Caucus time: Why I choose Marco Rubio
posted at 8:01 am on February 29, 2016 by Ed Morrissey
Note: This is not an institutional endorsement. Each writer at Hot Air has their own conscience and freedom to decide on their favored candidate. This post reflects only my opinion, not those of my colleagues at either Hot Air, Townhall, or of Salem Media Group.
Several months ago, readers began peppering me and other writers at Hot Air about which Republican candidate we would support in the primaries. For my part, I have learned to wait until the vote takes place. Candidates drop out or make themselves unpalatable over the arc of a primary season, and this has been especially true for this cycle. The GOP boom in two-term governors turned out to be mostly a bust; Scott Walker’s lack of traction turned out to be one of the bigger disappointments of 2015. At various points, however, I have promised to disclose my choice when Minnesota holds its caucuses.
Tomorrow, that day arrives, but ironically, I won’t be there. My CPAC travel plans and Going Red promotion efforts require me to arrive in Washington DC early this week, and I will be out of town tomorrow night when the caucuses take place — and one has to be present to vote. Still, the spirit of that commitment requires me to make a choice and disclose it. And that choice is Senator Marco Rubio.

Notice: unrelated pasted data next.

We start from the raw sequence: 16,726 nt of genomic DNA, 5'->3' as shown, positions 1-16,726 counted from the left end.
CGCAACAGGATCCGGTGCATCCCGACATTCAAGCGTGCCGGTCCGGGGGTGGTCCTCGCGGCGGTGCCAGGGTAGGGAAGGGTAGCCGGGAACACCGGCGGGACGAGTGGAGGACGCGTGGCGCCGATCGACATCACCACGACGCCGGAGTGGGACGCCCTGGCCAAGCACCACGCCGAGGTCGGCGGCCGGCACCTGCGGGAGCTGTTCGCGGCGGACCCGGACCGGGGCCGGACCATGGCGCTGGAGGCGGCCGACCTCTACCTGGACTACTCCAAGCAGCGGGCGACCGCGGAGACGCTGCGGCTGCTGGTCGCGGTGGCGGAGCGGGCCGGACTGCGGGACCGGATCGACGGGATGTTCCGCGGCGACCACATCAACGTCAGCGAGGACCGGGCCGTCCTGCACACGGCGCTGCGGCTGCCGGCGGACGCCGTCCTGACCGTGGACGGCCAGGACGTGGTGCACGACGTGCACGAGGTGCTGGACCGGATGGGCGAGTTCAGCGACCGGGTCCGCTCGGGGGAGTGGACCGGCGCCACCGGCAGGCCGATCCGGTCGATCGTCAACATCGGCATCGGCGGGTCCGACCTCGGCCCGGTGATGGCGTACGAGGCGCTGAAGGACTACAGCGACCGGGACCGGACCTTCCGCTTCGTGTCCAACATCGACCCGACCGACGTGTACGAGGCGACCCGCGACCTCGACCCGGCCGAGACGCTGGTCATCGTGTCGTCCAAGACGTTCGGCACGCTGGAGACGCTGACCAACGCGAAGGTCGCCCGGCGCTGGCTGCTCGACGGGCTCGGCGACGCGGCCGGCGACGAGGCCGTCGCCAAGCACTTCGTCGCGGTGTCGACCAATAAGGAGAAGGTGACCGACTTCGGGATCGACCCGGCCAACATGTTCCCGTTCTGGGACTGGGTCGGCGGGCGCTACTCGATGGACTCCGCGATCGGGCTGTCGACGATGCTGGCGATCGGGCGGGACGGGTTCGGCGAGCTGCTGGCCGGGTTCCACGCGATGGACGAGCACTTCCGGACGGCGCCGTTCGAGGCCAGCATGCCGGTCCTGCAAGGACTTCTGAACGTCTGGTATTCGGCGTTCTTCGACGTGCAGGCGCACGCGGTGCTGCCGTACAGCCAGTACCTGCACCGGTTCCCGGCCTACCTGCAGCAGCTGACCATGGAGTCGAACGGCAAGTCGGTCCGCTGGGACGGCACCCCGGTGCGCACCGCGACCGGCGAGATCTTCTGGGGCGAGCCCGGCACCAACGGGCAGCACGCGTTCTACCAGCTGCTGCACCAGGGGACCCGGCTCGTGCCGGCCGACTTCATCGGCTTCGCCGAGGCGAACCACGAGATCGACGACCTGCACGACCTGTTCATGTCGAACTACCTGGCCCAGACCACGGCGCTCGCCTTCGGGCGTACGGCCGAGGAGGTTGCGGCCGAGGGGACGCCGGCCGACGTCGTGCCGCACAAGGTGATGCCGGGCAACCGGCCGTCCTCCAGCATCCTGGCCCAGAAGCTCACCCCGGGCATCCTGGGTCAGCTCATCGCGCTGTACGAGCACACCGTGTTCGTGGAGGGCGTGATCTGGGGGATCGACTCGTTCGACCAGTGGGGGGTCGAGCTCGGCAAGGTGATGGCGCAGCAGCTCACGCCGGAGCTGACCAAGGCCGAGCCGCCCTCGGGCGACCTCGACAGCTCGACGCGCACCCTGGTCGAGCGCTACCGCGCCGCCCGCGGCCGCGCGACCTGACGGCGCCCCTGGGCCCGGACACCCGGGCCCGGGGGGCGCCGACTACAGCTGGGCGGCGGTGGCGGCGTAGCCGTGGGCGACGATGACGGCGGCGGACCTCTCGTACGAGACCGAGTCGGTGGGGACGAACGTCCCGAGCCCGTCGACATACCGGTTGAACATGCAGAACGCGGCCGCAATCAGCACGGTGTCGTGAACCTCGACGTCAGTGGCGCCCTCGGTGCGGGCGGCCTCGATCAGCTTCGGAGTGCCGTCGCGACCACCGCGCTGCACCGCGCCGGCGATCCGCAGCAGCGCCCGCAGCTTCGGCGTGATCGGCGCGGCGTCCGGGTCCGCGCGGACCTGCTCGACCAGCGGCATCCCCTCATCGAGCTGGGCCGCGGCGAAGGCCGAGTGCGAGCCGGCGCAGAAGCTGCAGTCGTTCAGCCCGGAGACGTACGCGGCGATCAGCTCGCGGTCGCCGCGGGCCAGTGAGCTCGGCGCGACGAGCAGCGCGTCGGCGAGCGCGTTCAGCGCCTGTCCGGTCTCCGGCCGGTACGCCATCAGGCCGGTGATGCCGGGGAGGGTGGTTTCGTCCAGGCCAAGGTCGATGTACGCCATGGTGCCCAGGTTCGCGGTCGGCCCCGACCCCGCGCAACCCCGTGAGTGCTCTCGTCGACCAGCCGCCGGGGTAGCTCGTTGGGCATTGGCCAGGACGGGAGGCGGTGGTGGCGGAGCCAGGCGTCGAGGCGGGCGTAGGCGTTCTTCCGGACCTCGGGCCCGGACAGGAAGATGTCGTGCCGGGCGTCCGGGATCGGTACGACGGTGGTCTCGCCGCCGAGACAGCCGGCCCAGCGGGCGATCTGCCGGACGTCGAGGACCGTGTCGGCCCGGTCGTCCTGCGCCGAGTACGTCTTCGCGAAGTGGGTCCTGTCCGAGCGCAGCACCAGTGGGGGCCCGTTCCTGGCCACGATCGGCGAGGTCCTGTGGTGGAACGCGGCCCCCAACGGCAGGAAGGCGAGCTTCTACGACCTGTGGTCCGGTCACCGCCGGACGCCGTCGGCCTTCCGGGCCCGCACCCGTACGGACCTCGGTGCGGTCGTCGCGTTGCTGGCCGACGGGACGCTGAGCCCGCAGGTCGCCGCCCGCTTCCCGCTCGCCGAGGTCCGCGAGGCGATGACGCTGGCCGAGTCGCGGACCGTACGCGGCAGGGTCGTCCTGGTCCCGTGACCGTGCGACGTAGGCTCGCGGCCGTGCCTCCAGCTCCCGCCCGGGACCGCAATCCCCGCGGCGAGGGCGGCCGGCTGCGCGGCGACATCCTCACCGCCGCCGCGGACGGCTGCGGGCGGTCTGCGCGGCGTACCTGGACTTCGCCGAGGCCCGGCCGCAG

This was actually a very tough decision, and it came down to Rubio and Senator Ted Cruz. In fact, it was so tough that it took the most recent debate to make the choice. Both men have admirable qualities that make them good choices for the GOP nomination. Neither of them are perfect. Under the best circumstances, I would prefer a seasoned Republican governor with a solid track record of conservative policy accomplishments who could represent the future of the party. While Governor John Kasich has done well in Ohio, there are other reasons for reservations about his candidacy, especially his embrace of bad policy in the Medicaid expansion of ObamaCare — and the manner in which he lashed out at conservative critics of that policy. That leaves the two first-term Senators — both of whom arrived as conservative insurgents — as the best of the field.
Both Rubio and Cruz have had high and low points in Washington. Rubio’s low point came with the Gang of Eight bill, which he admits now was a mistake. Cruz led a poorly conceived shutdown over the fantasy demand that Barack Obama sign a budget defunding ObamaCare, which ended up leaving Republicans on the defensive in 2013 and nearly overshadowed a catastrophic failure in the program’s rollout. Neither of these mistakes did any long-term damage, but the two mistakes reflect a key difference between the two candidates. Rubio tried too hard to work with others and made a bad deal but eventually recognized that, while Cruz doesn’t work well even with members of his own party and makes the kind of impossible-to-keep promises that end up disillusioning voters.